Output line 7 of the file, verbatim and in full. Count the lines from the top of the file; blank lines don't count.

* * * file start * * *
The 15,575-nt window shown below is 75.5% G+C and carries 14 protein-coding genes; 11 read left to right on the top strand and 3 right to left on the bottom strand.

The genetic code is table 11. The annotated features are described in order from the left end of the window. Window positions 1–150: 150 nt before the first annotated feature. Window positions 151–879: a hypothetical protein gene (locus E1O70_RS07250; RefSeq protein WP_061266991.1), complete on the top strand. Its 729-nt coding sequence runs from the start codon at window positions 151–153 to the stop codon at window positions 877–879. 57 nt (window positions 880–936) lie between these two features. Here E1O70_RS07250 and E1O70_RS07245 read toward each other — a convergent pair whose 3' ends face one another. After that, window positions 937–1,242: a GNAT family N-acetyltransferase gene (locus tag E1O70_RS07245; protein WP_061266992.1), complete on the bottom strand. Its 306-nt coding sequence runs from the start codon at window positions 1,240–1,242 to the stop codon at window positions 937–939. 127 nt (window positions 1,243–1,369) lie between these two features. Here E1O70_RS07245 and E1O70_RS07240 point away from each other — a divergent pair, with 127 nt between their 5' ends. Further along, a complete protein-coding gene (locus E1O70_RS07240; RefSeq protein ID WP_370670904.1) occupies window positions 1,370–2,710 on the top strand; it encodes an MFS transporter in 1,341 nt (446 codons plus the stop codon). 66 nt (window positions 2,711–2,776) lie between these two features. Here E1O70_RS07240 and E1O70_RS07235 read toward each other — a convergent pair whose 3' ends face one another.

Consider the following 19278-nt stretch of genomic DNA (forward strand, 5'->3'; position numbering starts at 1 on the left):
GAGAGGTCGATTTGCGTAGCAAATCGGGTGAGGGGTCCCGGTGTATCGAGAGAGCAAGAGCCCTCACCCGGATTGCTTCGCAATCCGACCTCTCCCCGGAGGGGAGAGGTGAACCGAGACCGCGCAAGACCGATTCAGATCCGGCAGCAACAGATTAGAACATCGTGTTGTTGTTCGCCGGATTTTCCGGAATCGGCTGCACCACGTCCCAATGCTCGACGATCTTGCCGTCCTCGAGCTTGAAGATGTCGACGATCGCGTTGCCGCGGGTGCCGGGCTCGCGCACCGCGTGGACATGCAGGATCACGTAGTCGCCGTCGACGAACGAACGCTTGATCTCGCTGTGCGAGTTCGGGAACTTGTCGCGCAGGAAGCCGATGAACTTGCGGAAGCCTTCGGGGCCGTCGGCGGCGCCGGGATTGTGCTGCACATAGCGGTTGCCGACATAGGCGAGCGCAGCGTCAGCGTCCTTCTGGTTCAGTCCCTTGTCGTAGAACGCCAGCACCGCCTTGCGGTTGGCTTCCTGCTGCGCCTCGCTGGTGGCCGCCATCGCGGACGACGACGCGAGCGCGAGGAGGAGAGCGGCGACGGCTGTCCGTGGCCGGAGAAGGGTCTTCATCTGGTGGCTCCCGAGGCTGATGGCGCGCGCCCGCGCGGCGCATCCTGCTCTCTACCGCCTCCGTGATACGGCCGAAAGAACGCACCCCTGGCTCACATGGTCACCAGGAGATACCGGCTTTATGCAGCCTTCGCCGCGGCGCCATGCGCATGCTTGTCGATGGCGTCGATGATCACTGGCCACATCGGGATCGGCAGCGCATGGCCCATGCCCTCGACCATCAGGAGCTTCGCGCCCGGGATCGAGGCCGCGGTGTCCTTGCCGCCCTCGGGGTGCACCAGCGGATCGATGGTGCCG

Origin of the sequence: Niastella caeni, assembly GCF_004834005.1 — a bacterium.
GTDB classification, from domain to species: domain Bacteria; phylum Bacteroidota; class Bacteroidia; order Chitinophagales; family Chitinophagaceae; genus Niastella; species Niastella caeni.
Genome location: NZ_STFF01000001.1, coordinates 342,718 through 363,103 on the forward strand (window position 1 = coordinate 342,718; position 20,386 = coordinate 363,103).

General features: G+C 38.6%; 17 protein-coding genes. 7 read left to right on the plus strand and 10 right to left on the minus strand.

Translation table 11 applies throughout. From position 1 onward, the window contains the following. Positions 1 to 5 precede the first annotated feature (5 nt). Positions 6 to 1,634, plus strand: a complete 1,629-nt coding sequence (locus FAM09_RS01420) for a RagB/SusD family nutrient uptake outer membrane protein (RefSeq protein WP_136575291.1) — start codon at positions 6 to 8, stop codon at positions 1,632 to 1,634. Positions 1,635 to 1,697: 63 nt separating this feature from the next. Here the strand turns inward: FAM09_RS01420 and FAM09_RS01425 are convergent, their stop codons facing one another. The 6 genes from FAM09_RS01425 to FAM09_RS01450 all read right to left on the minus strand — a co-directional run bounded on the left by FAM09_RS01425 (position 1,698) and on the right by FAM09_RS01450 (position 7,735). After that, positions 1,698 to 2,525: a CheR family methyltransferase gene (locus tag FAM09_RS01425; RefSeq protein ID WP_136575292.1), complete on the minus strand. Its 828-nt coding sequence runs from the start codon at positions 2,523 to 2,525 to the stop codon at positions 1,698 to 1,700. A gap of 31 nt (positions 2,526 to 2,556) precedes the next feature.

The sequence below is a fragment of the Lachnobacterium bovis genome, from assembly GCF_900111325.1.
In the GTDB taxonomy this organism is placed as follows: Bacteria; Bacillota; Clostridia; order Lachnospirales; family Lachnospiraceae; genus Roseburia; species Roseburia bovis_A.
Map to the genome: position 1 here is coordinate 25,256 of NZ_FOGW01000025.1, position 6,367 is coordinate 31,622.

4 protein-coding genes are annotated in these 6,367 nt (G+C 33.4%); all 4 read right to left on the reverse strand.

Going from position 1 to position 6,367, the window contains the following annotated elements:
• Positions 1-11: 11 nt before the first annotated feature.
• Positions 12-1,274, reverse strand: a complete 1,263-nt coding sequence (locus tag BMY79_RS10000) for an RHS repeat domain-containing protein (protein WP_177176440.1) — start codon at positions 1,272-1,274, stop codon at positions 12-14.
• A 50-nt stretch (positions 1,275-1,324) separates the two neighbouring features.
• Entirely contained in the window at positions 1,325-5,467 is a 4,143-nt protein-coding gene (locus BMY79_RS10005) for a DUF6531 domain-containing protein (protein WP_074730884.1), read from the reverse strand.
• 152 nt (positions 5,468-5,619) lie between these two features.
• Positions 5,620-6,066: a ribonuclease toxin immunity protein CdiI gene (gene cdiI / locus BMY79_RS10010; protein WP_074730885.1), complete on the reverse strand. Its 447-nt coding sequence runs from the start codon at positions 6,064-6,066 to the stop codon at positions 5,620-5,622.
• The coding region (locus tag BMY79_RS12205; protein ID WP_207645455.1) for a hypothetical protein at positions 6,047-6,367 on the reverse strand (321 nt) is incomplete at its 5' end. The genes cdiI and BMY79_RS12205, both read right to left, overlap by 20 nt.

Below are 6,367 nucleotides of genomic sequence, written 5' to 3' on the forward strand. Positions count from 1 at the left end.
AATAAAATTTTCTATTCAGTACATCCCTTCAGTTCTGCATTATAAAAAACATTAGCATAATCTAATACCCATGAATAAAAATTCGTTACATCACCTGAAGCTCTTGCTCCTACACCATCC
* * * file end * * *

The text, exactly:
Genome location: NZ_STFF01000001.1, coordinates 342,718 through 363,103 on the forward strand (window position 1 = coordinate 342,718; position 20,386 = coordinate 363,103).